Navigation

Questions still raised over Guantanamo

Guantanamo has been courting controversy for five years Keystone

It has been five years since the first terror suspects arrived at the United States' controversial detention centre in Guanatamo Bay, Cuba.

This content was published on January 11, 2007 - 08:20

Since last summer detainees have been accorded prisoner of war status as set out in the Geneva Conventions, but Swiss human rights groups are still calling for the base to be closed.

"Guantanamo is a symbol of disregard for basic human rights," said Daniel Bolomey, general secretary of the Swiss branch of Amnesty International.

People are being arrested and held at the centre without being given the right to a trial before a competent court, he said, and are subject to cruel and inhumane treatment.

For Bolomey, the Guantanamo camp is part of a wider "galaxy" that includes the former US military prison at Abu Ghraib in Iraq and the Bagram base in Afghanistan.

Ahead of the 5th anniversary on January 11, Amnesty International has launched a campaign to close down Guantanamo Bay.

Bolomey criticises the fact that very little is known about who is being detained and the circumstances of their detention. He wants governments to demand explanations over alleged "unacceptable practices" at the Cuban base.

Closure

However, Bolomey is convinced that although the centre is still running, human rights organisations have made some impact. Calls for its closure are mounting, he says, and have been backed up by human rights experts at the United Nations.

Swiss Foreign Minister Micheline Calmy-Rey has also on several occasions raised concerns over Guantanamo Bay.

Dick Marty, the Swiss senator who investigated illegal CIA prisons in Europe, said in a newspaper interview that Guantanamo symbolised the failures of the Bush administration.

He said closing the base was still a goal, but the question was where to house the detainees afterwards. There was also the risk of lawsuits against the US government.

But the US government has always defended the camp and says inmates are treated humanely. Of the first 1,000 detainees who arrived in Guantanamo in 2002, more than 400 remain at the base.

The US set up the camp to hold foreign terror suspects captured during the Afghanistan conflict. Others are said to have been arrested in Pakistan or other countries. Prisoners' nationalities include Russian, French and British.

The detainees were classified as "enemy combatants", meaning they did not have the same rights as prisoners of war and could be held without charge and trial during the duration of the hostilities.

Military tribunals

However, the Bush administration's plans to try suspects by military tribunal were dealt a blow in July 2006 when the US Supreme Court ruled the Bush administration did not have the authority to do so.

This led to the US government announcing that all detainees in US military custody around the world would be entitled to protection under Common Article 3 of the Geneva Conventions of 1949.

The article prohibits violence against detainees, including cruel treatment and torture, and "outrages upon personal dignity" including humiliating and degrading treatment. It also outlaws sentencing or executing prisoners without a fair trial.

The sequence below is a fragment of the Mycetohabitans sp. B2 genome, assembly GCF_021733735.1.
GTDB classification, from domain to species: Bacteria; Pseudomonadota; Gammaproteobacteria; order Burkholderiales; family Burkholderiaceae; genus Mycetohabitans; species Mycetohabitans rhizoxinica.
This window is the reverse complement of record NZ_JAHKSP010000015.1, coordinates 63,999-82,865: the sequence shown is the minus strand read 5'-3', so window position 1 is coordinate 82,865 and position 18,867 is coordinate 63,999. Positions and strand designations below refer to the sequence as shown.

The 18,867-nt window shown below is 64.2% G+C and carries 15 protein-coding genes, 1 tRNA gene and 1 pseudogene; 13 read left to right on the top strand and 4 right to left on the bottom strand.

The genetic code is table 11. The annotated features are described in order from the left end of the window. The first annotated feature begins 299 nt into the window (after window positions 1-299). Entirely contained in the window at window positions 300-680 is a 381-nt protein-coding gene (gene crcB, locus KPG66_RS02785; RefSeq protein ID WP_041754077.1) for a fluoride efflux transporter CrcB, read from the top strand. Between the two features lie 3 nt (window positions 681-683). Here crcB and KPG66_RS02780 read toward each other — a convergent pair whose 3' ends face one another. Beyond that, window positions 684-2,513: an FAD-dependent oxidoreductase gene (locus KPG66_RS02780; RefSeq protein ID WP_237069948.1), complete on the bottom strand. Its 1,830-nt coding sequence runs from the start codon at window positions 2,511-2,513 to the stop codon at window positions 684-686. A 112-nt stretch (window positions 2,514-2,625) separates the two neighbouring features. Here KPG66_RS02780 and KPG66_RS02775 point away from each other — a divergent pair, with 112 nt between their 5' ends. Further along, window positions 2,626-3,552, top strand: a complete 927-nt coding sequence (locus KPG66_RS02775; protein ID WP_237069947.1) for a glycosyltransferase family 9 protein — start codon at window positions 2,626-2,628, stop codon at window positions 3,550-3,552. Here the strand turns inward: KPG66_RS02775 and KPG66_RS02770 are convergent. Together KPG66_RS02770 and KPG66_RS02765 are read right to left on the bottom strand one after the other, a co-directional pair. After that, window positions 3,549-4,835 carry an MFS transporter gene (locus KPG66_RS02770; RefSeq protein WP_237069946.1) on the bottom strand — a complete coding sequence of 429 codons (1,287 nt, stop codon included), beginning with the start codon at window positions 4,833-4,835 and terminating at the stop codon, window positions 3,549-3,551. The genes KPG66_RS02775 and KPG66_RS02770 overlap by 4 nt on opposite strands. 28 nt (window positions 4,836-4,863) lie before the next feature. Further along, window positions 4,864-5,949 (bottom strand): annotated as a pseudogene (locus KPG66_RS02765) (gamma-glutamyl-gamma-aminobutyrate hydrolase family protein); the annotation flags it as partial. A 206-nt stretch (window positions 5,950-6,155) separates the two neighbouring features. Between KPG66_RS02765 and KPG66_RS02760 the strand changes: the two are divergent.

But some observers say protection is not afforded to people who have been held in secret CIA prisons.

Uncertainty

According to Vincent Lusser, spokesman for the Swiss-run International Committee of the Red Cross (ICRC), which has been allowed access to detainees at Guantanamo Bay, the US's recognition of Article 3 of the Geneva Conventions, is a positive development.

But the future for many prisoners is still unknown, he said.

"They are still in a state of uncertainty concerning their legal status and for many this has lasted five years," added Lusser.

He reckons this also affects around 600 detainees held at the US's Bagram base in Afghanistan.

For relatives the situation can be very stressful. "There needs to be a verdict," said Lusser, adding that the ICRC was in talks with the US over the issue.

Meanwhile allegations of abuse at Guantanamo continue to surface. In an internal report revealed on January 3, FBI agents said they had seen at least two dozen cases of possible mistreatment of detainees.

swissinfo with agencies

Key facts

The US has been holding people whom it suspects of involvement in terrorism at a detention centre in Guantanamo Bay since 2002.
More than 400 detainees are said to be held there coming from more than 30 countries.
The Swiss government and the ICRC have raised concerns about human rights at the camp.

End of insertion

Key dates

January 11, 2002: The first prisoners taken from Afghanistan to Guantanamo.
July 15, 2005: Switzerland calls on US to keep to the Geneva Conventions.
February 16, 2006: 5 UN human rights experts call for Guantanamo to be closed.
June 29, 2006: US Supreme Court rules Bush administration does not have authority to hold military tribunals.
July 12, 2006: US government recognises Geneva Conventions.
January 3, 2007: FBI agents report finds cases of possible mistreatment Guantanamo.

End of insertion
In compliance with the JTI standards

In compliance with the JTI standards

More: SWI swissinfo.ch certified by the Journalism Trust Initiative

Contributions under this article have been turned off. You can find an overview of ongoing debates with our journalists here. Please join us!

If you want to start a conversation about a topic raised in this article or want to report factual errors, email us at english@swissinfo.ch.

Share this story

Change your password

Do you really want to delete your profile?